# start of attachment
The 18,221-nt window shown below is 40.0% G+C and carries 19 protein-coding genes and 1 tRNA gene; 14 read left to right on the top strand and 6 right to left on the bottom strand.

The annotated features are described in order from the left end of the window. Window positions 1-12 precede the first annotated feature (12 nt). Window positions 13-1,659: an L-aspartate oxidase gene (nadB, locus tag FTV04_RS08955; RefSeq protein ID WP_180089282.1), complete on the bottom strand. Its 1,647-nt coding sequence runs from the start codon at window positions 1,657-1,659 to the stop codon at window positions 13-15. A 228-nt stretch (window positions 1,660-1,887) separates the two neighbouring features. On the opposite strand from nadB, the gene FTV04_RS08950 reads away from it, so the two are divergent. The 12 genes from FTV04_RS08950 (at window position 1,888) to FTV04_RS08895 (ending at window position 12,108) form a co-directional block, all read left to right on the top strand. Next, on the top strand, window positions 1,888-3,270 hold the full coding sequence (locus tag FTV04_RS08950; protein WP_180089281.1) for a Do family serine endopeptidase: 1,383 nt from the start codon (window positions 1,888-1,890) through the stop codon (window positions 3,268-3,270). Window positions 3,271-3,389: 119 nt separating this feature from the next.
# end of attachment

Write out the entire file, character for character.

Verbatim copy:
The 18,221-nt window shown below is 40.0% G+C and carries 19 protein-coding genes and 1 tRNA gene; 14 read left to right on the top strand and 6 right to left on the bottom strand.

The annotated features are described in order from the left end of the window. Window positions 1-12 precede the first annotated feature (12 nt). Window positions 13-1,659: an L-aspartate oxidase gene (nadB, locus tag FTV04_RS08955; RefSeq protein ID WP_180089282.1), complete on the bottom strand. Its 1,647-nt coding sequence runs from the start codon at window positions 1,657-1,659 to the stop codon at window positions 13-15. A 228-nt stretch (window positions 1,660-1,887) separates the two neighbouring features. On the opposite strand from nadB, the gene FTV04_RS08950 reads away from it, so the two are divergent. The 12 genes from FTV04_RS08950 (at window position 1,888) to FTV04_RS08895 (ending at window position 12,108) form a co-directional block, all read left to right on the top strand. Next, on the top strand, window positions 1,888-3,270 hold the full coding sequence (locus tag FTV04_RS08950; protein WP_180089281.1) for a Do family serine endopeptidase: 1,383 nt from the start codon (window positions 1,888-1,890) through the stop codon (window positions 3,268-3,270). Window positions 3,271-3,389: 119 nt separating this feature from the next.